All public forms, be they applications for driver licences, passports, carer's allowance or old age pensions, should be bilingual.

A study conducted by the Coimisinéir Teanga in 2018 illustrated that only 551 out of 21,000 staff working in Departments had sufficient competence in Irish to conduct business through it. The numbers may have changed slightly since, but even if that is the case, they represented only 3% of departmental staff in 2018.

That highlights the need for the provisions in this Bill.

It is proposed that an Irish language statutory advisory committee will be set up to support the work we are discussing. That work will include the publication of a national plan for an increase in the provision of public services through the medium of Irish. This plan is hugely important because it will ensure a systemic, planned and co-ordinated approach. The process must not be open-ended and should include a timeframe for the drafting of the plan.

The Bill provides for a duty on prescribed public bodies to facilitate the use of a person's name, address or title in the Irish language. This includes the patronymic and metronymic forms of a person's name, which are of cultural significance, especially in Gaeltacht areas. The rest of us could learn something from that.

As I said, official forms are required to be published bilingually or in Irish. It is also proposed that when renewing or altering logos, public bodies should ensure that text which forms part of the new or altered logo is in the Irish language or in both Irish and English. The introduction of language standards is essential.

Once the plan that will be produced by the Irish language statutory advisory committee is in place, it should be subject to a yearly review process in this House. It is important that we, as politicians, are able to monitor its progress and implementation. I understand the Minister has proposed to introduce such a review mechanism.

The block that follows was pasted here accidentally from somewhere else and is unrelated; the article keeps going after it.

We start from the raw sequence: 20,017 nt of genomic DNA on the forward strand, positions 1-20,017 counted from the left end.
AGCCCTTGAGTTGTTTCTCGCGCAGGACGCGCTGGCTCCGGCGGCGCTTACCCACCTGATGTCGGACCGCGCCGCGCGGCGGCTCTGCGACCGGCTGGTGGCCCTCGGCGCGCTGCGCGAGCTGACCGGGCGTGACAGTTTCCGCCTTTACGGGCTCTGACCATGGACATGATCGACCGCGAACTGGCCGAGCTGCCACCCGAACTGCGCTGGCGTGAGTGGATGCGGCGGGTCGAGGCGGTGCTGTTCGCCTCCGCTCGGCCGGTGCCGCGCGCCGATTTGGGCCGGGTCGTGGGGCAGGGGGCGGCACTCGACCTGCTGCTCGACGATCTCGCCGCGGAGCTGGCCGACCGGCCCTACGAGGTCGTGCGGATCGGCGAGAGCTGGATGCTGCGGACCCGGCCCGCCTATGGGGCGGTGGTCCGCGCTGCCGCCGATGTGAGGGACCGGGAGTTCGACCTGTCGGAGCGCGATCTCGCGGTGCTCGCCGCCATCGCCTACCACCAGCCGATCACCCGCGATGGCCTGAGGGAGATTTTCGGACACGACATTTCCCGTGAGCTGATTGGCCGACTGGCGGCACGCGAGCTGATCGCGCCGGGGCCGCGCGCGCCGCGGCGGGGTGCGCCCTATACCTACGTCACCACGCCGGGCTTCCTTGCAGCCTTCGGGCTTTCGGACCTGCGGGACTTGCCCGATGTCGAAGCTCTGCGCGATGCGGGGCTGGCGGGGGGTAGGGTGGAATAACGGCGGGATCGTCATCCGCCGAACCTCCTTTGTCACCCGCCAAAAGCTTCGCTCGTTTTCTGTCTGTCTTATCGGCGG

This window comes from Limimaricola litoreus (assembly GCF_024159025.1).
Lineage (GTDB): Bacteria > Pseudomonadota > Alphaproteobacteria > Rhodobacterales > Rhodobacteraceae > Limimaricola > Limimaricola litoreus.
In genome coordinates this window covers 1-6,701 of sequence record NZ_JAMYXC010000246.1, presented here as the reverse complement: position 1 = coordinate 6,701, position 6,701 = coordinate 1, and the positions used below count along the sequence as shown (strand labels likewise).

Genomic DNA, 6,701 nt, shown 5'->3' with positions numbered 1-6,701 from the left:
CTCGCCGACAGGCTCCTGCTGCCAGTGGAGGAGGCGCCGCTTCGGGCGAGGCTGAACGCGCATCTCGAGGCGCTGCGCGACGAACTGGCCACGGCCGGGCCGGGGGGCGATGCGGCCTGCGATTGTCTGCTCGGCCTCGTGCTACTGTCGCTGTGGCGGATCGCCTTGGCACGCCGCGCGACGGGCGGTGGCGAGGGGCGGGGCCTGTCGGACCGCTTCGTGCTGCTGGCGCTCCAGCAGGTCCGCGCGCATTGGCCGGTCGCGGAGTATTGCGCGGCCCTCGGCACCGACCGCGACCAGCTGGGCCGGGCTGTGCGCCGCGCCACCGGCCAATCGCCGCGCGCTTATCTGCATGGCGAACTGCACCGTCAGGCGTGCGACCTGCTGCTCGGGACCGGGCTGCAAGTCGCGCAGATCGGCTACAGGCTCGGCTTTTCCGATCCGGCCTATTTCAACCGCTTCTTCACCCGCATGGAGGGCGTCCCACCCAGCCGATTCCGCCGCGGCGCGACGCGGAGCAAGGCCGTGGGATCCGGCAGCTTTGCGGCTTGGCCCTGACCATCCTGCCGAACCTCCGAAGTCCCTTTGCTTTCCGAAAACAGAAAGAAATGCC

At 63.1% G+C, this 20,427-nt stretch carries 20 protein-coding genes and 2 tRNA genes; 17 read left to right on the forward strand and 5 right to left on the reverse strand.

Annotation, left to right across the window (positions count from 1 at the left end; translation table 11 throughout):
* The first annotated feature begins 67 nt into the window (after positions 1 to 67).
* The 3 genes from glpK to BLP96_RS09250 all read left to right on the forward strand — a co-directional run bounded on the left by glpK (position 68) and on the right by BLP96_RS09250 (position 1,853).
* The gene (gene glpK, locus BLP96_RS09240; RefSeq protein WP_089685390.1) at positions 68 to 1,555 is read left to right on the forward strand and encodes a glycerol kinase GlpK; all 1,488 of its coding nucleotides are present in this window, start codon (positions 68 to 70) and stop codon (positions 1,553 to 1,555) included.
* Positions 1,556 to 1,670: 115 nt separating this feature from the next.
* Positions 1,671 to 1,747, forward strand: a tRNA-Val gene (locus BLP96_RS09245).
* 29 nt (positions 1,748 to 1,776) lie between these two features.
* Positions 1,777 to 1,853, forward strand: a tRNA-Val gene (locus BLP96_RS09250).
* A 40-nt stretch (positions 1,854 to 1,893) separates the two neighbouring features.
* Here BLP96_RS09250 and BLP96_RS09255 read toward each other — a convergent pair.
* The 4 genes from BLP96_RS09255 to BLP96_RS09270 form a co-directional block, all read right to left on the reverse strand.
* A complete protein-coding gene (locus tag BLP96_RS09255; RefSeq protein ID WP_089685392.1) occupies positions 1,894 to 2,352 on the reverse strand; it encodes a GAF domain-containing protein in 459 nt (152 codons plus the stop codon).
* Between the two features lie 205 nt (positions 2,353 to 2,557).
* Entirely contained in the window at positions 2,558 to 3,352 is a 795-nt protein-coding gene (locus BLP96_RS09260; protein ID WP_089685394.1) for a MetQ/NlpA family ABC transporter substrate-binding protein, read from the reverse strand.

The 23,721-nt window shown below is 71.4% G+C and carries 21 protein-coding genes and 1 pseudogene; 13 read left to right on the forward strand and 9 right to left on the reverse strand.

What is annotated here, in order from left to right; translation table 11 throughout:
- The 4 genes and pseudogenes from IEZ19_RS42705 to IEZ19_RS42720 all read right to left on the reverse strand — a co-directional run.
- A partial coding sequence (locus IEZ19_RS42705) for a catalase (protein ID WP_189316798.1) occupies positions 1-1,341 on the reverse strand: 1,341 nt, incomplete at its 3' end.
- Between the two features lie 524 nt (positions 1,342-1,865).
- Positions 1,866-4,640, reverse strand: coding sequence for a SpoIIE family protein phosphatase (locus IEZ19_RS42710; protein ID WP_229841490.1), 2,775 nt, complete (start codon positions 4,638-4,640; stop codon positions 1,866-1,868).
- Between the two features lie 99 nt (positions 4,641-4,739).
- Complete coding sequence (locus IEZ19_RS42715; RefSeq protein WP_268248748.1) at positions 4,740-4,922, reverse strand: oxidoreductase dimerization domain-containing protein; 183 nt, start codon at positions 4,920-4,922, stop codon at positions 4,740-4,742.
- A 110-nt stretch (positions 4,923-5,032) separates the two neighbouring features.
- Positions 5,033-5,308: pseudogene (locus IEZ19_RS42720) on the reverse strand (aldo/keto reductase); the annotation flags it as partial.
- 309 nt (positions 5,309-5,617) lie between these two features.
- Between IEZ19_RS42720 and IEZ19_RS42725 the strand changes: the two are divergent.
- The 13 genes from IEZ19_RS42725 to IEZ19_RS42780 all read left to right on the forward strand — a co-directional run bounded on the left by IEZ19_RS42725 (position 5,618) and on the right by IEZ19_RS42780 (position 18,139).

I look forward to a reversal in the budget next week of some of the cuts in funding to Irish language bodies such as Foras na Gaeilge, Conradh na Gaeilge, Glór na nGael, Gael Linn and Údarás na Gaeltachta. Those organisations were seen as low-hanging fruit during the most recent crisis and the cuts imposed on them must be reversed. They have severely impacted job creation efforts in Gaeltacht areas. We know that if there are no employment opportunities in an area, people will not stay there. Increased numbers of people are working from home since the start of the Covid crisis. We do not know whether they will continue to do so or if it will be the case for most of partly working from home and partly in the office. The latter is the more likely outcome. Either way, we have a real opportunity to ensure better employment prospects in Gaeltacht areas. That in itself will have the knock-on effect of promoting the language.

This Bill is a good start in seeking to address the issues, but the most important requirement is that its provisions are actually implemented. I know from speaking to several Irish speakers in recent days that the Bill is welcomed by the Irish-speaking community. However, it must be supplemented by budgetary measures that support the language.

Before I conclude, it is important to mention the important role of TG4, not just in its promotion of the language but also the fact that much of its content is produced in Gaeltacht communities. The same applies to Raidío Rí-Rá. It is not just about using the language but also providing an opportunity for participation and involvement by different communities. It has a hugely powerful effect when people have a sense of the language belonging to them. The Bill is welcome as an indication that the State will play its part in giving legislative support to Irish speakers.